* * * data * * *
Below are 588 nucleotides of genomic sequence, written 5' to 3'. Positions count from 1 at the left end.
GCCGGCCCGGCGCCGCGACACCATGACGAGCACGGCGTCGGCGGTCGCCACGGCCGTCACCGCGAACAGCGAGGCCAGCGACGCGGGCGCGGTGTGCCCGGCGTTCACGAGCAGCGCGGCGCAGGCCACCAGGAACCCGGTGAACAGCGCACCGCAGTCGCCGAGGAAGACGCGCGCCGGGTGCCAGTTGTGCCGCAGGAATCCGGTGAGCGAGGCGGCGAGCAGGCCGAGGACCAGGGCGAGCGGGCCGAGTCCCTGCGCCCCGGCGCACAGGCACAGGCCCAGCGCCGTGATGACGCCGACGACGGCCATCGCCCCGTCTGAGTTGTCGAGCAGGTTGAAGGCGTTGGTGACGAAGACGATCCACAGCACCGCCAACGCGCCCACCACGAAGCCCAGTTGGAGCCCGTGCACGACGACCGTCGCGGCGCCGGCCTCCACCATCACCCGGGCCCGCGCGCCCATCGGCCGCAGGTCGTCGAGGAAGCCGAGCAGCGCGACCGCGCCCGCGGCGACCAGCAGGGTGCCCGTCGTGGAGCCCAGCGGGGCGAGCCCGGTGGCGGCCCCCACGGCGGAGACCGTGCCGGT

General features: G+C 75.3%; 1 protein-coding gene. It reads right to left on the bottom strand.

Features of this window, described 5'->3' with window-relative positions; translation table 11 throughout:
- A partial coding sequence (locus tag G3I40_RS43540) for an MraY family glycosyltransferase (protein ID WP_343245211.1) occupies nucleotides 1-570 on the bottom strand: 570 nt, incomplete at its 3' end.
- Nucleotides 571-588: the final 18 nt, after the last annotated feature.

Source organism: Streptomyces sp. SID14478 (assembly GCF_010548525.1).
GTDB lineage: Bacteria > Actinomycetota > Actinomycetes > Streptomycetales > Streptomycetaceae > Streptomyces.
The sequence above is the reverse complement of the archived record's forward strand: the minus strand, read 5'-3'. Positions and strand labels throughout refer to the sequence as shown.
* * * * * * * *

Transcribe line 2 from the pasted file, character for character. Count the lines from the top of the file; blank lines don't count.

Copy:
GCCGGCCCGGCGCCGCGACACCATGACGAGCACGGCGTCGGCGGTCGCCACGGCCGTCACCGCGAACAGCGAGGCCAGCGACGCGGGCGCGGTGTGCCCGGCGTTCACGAGCAGCGCGGCGCAGGCCACCAGGAACCCGGTGAACAGCGCACCGCAGTCGCCGAGGAAGACGCGCGCCGGGTGCCAGTTGTGCCGCAGGAATCCGGTGAGCGAGGCGGCGAGCAGGCCGAGGACCAGGGCGAGCGGGCCGAGTCCCTGCGCCCCGGCGCACAGGCACAGGCCCAGCGCCGTGATGACGCCGACGACGGCCATCGCCCCGTCTGAGTTGTCGAGCAGGTTGAAGGCGTTGGTGACGAAGACGATCCACAGCACCGCCAACGCGCCCACCACGAAGCCCAGTTGGAGCCCGTGCACGACGACCGTCGCGGCGCCGGCCTCCACCATCACCCGGGCCCGCGCGCCCATCGGCCGCAGGTCGTCGAGGAAGCCGAGCAGCGCGACCGCGCCCGCGGCGACCAGCAGGGTGCCCGTCGTGGAGCCCAGCGGGGCGAGCCCGGTGGCGGCCCCCACGGCGGAGACCGTGCCGGT